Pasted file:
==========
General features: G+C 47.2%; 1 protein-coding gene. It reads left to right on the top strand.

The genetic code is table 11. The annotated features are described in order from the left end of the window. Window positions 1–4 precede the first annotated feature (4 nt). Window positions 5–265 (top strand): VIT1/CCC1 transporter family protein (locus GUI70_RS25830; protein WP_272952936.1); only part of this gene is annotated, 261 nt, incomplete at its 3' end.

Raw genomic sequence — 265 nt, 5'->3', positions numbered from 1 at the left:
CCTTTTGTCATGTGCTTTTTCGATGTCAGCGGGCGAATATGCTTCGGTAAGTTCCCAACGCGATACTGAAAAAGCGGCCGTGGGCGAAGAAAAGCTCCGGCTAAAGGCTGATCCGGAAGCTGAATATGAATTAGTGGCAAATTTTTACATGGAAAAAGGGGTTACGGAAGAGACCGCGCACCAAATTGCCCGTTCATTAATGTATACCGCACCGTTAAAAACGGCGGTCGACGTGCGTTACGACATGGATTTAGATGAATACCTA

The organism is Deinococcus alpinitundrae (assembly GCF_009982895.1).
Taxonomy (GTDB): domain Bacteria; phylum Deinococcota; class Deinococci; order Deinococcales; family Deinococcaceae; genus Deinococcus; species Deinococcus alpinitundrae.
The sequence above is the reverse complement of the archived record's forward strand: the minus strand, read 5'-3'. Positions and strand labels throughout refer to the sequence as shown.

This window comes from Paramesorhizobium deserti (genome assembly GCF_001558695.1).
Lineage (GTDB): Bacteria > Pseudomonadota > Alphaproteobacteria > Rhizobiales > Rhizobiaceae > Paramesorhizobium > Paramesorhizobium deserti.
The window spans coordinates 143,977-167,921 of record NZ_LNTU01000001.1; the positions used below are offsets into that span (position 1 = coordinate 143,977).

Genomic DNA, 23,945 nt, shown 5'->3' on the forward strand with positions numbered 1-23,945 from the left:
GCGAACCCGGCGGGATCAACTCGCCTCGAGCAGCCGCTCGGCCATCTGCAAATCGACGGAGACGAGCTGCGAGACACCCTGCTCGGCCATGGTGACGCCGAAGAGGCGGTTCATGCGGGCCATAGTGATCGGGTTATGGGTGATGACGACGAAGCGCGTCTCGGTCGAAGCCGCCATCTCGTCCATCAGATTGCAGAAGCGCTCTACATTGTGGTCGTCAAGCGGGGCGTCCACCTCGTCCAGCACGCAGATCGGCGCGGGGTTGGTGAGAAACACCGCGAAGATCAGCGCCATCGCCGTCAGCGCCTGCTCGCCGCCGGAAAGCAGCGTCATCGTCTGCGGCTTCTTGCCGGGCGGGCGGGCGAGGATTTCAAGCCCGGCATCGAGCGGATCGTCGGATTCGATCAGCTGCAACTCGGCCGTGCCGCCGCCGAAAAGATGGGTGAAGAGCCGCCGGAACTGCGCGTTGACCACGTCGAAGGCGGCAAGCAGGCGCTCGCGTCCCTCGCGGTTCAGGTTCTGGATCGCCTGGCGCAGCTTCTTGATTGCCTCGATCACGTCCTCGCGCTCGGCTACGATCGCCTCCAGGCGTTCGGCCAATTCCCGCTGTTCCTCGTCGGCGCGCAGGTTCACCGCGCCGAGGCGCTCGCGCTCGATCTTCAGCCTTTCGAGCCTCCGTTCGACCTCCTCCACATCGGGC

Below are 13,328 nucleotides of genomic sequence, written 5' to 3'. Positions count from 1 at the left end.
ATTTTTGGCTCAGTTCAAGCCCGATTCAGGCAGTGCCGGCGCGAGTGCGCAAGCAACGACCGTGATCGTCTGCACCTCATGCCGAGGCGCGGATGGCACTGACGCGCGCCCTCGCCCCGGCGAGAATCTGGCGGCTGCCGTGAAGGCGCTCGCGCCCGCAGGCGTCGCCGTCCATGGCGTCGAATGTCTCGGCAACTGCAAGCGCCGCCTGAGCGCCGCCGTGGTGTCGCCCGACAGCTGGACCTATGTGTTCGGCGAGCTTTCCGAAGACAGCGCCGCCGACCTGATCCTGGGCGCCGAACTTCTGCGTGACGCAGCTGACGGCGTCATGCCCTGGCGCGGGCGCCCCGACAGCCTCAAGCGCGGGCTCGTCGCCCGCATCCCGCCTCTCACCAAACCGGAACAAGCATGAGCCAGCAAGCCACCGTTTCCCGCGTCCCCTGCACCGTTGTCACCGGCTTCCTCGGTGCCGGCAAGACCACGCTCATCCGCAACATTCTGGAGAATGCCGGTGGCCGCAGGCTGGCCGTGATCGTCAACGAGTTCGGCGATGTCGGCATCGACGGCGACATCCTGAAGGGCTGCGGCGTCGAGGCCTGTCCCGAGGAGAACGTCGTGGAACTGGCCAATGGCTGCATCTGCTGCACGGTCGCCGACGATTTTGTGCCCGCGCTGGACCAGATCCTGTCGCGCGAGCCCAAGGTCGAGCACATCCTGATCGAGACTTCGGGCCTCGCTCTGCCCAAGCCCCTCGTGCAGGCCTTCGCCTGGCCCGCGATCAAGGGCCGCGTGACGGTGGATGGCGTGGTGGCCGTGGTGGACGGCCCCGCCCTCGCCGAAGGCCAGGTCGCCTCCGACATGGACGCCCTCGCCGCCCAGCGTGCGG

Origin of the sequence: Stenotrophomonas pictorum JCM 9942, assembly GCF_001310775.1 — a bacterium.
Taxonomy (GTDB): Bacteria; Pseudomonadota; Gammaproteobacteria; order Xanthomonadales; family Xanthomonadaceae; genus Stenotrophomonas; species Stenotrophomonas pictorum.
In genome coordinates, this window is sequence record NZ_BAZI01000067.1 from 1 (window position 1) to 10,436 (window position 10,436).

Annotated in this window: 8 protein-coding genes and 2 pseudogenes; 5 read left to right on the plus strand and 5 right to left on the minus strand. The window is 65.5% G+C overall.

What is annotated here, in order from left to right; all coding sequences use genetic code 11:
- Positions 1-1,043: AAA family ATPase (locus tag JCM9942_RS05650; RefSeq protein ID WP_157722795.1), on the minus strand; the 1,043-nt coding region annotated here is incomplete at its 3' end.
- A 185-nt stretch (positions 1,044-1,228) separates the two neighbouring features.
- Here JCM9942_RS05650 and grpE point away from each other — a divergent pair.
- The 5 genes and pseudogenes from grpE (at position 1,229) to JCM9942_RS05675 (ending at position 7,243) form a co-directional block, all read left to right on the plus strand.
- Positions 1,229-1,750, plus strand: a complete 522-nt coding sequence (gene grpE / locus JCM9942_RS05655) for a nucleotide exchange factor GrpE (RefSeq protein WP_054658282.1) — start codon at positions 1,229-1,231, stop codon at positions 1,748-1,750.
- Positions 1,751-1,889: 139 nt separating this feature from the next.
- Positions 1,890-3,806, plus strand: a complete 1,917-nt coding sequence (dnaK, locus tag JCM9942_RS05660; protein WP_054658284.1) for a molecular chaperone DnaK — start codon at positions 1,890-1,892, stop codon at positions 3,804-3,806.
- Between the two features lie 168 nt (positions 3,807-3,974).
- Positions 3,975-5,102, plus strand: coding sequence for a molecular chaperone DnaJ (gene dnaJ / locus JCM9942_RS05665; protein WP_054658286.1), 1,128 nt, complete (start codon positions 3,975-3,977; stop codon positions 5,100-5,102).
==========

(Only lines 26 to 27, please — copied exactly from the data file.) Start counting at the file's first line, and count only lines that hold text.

- Positions 1,890-3,806, plus strand: a complete 1,917-nt coding sequence (dnaK, locus tag JCM9942_RS05660; protein WP_054658284.1) for a molecular chaperone DnaK — start codon at positions 1,890-1,892, stop codon at positions 3,804-3,806.
- Between the two features lie 168 nt (positions 3,807-3,974).